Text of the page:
Model home: Sarah Doukas reveals her stylish London home

Sarah Doukas, founder of Storm, has an eye for beauty (she famously discovered Kate Moss). But is the house where she started her empire as 'fashion-forward' as you'd expect?
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The Independent Online

A pale green front door separates Sarah Doukas' home from a leafy south London street lined with neat picket fences and family-sized Mercedes. Through the door, and a tunnel of natural light guides visitors down the hallway towards the kitchen, and beyond this, to an inviting decked garden, where a discreet water feature keeps a steady background rhythm. "Chaos reigns in my life!" Doukas announces, as she sweeps towards the living room on vertiginous patent shoe-boots. I wonder which dictionary she consulted for her definition of chaos.

Just minutes past 9am on a crisp Tuesday morning, and freshly prepared meatballs stand to cool on a spotless kitchen counter, whipped-up from scratch between conference calls to the office; Doukas' granddaughter is dressed for a trip to the park, and there is the distinct waft of recently aired washing. Meanwhile, the lady herself looks like she has just stepped off a film set. Personally, the ordeal of crossing the river at rush hour, and locating a pair of matching socks for the journey, seemed like an impressive feat of self-discipline. But then, with three daughters – Noelle, 28, Genevieve, 16, Poppy 10 – a sprawling farm in the New Forest to maintain, and a highly demanding business to contend with, Doukas' relationship with multi-tasking might differ somewhat from my own. Founder of Storm Models, Doukas, 52, was running her fledgling agency from this very house when she famously scouted a 14-year-old Kate Moss at JFK airport, some 20 years ago. Since signing Moss, Doukas has added the likes of Carla Bruni and Lily Cole to her books. And while her home is as slick as one might expect from a leading figure in the fashion industry, this is clearly a family pad first and foremost, as implied by an extensive display of handmade figurines. "What is that?" Doukas gasps, surveying a lucid plaster of Paris statue, as if seeing it for the first time. "God knows what that's meant to... oh yes, it's a leaping dolphin. Of course!"

And then there is 10-year-old Poppy's bedroom. Here a small bed is barely visible beneath a tsunami of teddy bears, and behind it, a graphic 10-foot palm tree, looming from a sandy shore. "The wallpaper's a little quirky. My husband Tim found it on the internet. Poppy actually wanted clouds." The ingredients of Doukas' own bedroom – an ornate 18th-century gold mirror and chandelier, carved Simon Thorn bed and Andrew Martin horn side table, with a backdrop of delicate cream birdcage print – courtesy of Nina Campbell – is a less vivid, yet equally dramatic, visual feast.

The ground floor is the result of 25 years of continuous home improvement, to which Doukas is a self-declared addict ("The neighbours think I'm personally responsible for increased planning restrictions in the area"). One recent addition is the "indoor/outdoor garden", an area of laid decking and bamboo, masterminded by her husband. "I came home one day, and Tim had rallied a group of men from the local pub. I'm not exactly sure what went on, but they had demolished my garden. They'd literally taken away all my favourite things. I could have killed them!" The garden, it becomes clear, is not the only place where Doukas' things "vanish". But this is part-and-parcel of the domestic arrangement. "Here, you have two people with opposing ideas of how to live. I like people, clutter, things, whereas Tim likes order." To illustrate the point, she marches back towards the living area. "Take this room," she says, pointing towards a row of shelves lined with ornaments and smiling family portraits. "Things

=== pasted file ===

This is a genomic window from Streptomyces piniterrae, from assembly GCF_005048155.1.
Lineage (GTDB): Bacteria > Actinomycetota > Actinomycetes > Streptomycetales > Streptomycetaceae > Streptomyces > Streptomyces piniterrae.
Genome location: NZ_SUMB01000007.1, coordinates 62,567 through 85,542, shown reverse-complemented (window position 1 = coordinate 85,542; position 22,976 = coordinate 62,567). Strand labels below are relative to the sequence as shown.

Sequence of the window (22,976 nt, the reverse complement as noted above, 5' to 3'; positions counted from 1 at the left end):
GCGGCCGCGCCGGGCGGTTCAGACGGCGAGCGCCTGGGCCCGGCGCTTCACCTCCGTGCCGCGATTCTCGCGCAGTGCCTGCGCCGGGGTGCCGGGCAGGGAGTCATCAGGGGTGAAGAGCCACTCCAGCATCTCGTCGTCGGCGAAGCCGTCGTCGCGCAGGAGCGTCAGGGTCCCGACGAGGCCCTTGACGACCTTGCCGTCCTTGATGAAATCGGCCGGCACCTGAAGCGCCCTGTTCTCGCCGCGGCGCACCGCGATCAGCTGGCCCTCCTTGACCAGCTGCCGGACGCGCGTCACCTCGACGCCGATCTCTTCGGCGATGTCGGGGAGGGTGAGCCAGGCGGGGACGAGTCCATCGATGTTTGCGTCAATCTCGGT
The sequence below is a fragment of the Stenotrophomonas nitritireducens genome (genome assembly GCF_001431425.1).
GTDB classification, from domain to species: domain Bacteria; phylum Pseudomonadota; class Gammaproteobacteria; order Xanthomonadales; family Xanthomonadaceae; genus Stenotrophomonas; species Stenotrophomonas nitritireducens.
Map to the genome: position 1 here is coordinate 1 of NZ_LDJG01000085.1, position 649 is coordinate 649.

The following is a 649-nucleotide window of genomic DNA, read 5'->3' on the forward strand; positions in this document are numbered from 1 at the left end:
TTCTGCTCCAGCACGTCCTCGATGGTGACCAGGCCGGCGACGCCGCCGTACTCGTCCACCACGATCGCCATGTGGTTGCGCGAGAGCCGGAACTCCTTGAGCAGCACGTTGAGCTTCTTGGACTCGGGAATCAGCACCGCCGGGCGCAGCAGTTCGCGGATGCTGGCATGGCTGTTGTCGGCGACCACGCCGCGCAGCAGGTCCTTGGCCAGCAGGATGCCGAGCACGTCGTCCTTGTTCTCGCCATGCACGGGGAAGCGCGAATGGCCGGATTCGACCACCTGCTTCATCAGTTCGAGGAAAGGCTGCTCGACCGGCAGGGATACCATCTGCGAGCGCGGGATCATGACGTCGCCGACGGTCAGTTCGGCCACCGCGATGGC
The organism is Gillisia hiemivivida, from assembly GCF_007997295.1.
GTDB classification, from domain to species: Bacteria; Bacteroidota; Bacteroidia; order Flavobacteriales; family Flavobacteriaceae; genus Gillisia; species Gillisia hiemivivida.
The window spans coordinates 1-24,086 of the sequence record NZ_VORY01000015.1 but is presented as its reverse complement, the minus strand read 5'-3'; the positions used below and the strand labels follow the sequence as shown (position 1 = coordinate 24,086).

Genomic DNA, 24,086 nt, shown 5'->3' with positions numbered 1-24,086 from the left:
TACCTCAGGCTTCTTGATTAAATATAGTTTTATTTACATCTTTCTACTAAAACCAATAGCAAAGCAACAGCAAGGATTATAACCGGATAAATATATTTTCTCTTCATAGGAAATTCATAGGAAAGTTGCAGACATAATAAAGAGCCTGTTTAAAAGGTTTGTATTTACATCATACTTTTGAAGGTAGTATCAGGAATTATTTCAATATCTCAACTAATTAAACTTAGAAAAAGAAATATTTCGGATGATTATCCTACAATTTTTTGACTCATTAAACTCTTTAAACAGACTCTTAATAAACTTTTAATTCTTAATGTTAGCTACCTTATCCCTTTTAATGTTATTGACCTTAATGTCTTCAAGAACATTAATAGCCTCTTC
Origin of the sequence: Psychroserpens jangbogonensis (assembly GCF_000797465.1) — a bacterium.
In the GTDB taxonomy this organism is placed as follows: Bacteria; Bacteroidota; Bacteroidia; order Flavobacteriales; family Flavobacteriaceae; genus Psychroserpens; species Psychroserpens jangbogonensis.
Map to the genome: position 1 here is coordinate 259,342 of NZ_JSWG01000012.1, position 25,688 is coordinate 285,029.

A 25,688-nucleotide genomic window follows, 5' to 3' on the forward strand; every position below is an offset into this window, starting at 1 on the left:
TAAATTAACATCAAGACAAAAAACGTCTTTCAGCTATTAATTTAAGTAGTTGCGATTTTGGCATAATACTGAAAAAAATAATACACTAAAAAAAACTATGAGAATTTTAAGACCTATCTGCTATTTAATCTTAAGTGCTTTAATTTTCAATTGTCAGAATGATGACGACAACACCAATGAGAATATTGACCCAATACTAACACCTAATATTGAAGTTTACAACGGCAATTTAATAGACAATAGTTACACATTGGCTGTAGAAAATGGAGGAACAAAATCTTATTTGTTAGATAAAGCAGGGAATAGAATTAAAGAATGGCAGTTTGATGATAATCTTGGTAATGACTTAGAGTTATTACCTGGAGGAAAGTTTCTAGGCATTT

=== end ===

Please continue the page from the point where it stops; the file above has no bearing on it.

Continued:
have inexplicably disappeared from here. I used to have an antiques stall in Paris, and collected the most wonderful pieces. Well, I daren't put any of them out anymore, for fear my husband will confiscate them the moment I turn my back." Tim – when not confiscating his wife's possessions – busies himself as an art director, and his "natural eye for composition" provides a neutral palette for Doukas' oddities. Creamy beige walls and nude carpets are offset by a single panel of rich Neisha Crosland design; splashes of colour leap from mismatching Moroccan candle holders and a plum-purple Paul Smith sofa. There's a decadent Thirties lamp here, an antique harp there, all under the warm fuzz of mismatching light fittings. This is Doukas' touch: design pieces spliced with one-off finds. As she prepares for a meeting at her office, it is time to leave.

Short of peering under her bed, every effort has been made to locate evidence of the reigning "chaos" to which Doukas referred. There was none to be found. But that at least settles one thing: the only addition this place needs is a leading English dictionary. Good job Christmas is on its way.

Get the look

Wallpaper, 'Birdcage Walk' by Nina Campbell, £39 per roll,

Candlestick, 'Skimmer Fin', IKEA, £7.99,

Chair, 'Side Chair' by Harry Bertoia, from £290.71,